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      Role of P-Selectin in Platelet Sequestration in Pulmonary Capillaries during Endotoxemia

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          Background: There is growing evidence that platelets accumulate in the lung and contribute to the pathogenesis of acute lung injury during endotoxemia. The aims of the present study were to localize platelet sequestration in the pulmonary microcirculation and to investigate the role of P-selectin as a molecular mechanism of platelet endothelial cell interaction. Methods: We used in vivo fluorescence microscopy to quantify the kinetics of fluorescently labeled erythrocytes and platelets in alveolar capillary networks in rabbit lungs. Results: Six hours after onset of endotoxin infusion we observed a massive rolling along and firm adherence of platelets to lung capillary endothelial cells whereas under control conditions no platelet sequestration was detected. P-selectin was expressed on the surface of separated platelets which were incubated with endotoxin and in lung tissue. Pretreatment of platelets with fucoidin, a P-selectin antagonist, significantly attenuated the endotoxin-induced platelet rolling and adherence. In contrast, intravenous infusion of fucoidin in endotoxin-treated rabbits did not inhibit platelet sequestration in pulmonary capillaries. Conclusion: We conclude that platelets accumulate in alveolar capillaries following endotoxemia. P-selectin expressed on the surface of platelets seems to play an important role in mediating this platelet-endothelial cell interaction.

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          Most cited references 22

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          Endothelial-leukocyte adhesion molecules.

           M. Bevilacqua (1992)
          One decade ago, vascular endothelium was commonly considered a "non-stick" lining of blood vessels that functioned only to prevent blood coagulation and to separate the vascular space from tissues. By comparison to many other cell types, endothelial cells were thought to be less active, less complex, and less interesting. Since that time, research concerning the endothelium has expanded dramatically and produced a new image of the vascular lining as an active participant in a wide variety of pathophysiological processes, including inflammation and immunity. Nowhere has the excitement been more intense than in the study of the molecular mechanisms of leukocyte adhesion to endothelium. Recent efforts resulted in the identification, characterization, and cloning of multiple endothelial cell-surface glycoproteins that support adhesion through an interaction with specific ligands (or counter-receptors) on leukocytes. The selectins, two of which are found on endothelium and one on leukocytes, support adhesion through the recognition of carbohydrates. Endothelial members of the immunoglobulin superfamily including ICAM-1 and VCAM-1/INCAM-110 bind to leukocyte cell-surface integrins. In various combinations, these and other molecules support leukocyte adhesion to the vessel wall and extravasation, key steps in our response to infection and tissue injury.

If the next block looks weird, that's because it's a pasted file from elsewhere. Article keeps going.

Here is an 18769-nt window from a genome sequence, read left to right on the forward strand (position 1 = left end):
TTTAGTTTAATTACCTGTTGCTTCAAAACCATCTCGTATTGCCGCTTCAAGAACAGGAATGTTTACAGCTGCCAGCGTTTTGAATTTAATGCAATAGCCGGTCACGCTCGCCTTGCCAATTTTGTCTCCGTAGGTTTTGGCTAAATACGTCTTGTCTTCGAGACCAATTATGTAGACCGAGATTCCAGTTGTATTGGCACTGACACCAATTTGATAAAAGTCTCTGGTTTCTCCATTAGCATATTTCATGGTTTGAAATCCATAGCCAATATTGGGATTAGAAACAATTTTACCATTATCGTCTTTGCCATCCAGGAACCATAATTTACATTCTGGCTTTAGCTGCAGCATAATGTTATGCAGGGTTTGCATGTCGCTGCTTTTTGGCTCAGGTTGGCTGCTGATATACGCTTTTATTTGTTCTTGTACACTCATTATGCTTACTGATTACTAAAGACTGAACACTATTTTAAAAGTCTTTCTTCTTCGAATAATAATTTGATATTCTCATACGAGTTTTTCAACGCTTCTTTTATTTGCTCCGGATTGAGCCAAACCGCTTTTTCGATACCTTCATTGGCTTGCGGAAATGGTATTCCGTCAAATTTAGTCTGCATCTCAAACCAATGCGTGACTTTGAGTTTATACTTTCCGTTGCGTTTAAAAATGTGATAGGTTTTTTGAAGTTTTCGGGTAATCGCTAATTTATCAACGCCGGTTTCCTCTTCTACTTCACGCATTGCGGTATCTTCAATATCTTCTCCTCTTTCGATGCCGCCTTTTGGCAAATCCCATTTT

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            Endothelial heparan sulfate deficiency impairs L-selectin- and chemokine-mediated neutrophil trafficking during inflammatory responses.

            Here we have studied the involvement of endothelial heparan sulfate in inflammation by inactivating the enzyme N-acetyl glucosamine N-deacetylase-N-sulfotransferase-1 in endothelial cells and leukocytes, which is required for the addition of sulfate to the heparin sulfate chains. Mutant mice developed normally but showed impaired neutrophil infiltration in various inflammation models. These effects were due to changes in heparan sulfate specifically in endothelial cells. Decreased neutrophil infiltration was partially due to altered rolling velocity correlated with weaker binding of L-selectin to endothelial cells. Chemokine transcytosis across endothelial cells and presentation on the cell surface were also reduced, resulting in decreased neutrophil firm adhesion and migration. Thus, endothelial heparan sulfate has three functions in inflammation: by acting as a ligand for L-selectin during neutrophil rolling; in chemokine transcytosis; and by binding and presenting chemokines at the lumenal surface of the endothelium.
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                Author and article information

                J Vasc Res
                Journal of Vascular Research
                S. Karger AG
                September 2006
                20 September 2006
                : 43
                : 5
                : 473-481
                aDepartment of Anesthesiology, University Medical Center Hamburg-Eppendorf, Hamburg; bDepartment of Anesthesiology, University of Munich and cDepartment of Anesthesiology and Institute for Surgical Research, Ludwig Maximilians University, Munich, Germany
                95247 J Vasc Res 2006;43:473–481
                © 2006 S. Karger AG, Basel

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                Page count
                Figures: 5, References: 36, Pages: 9
                Research Paper


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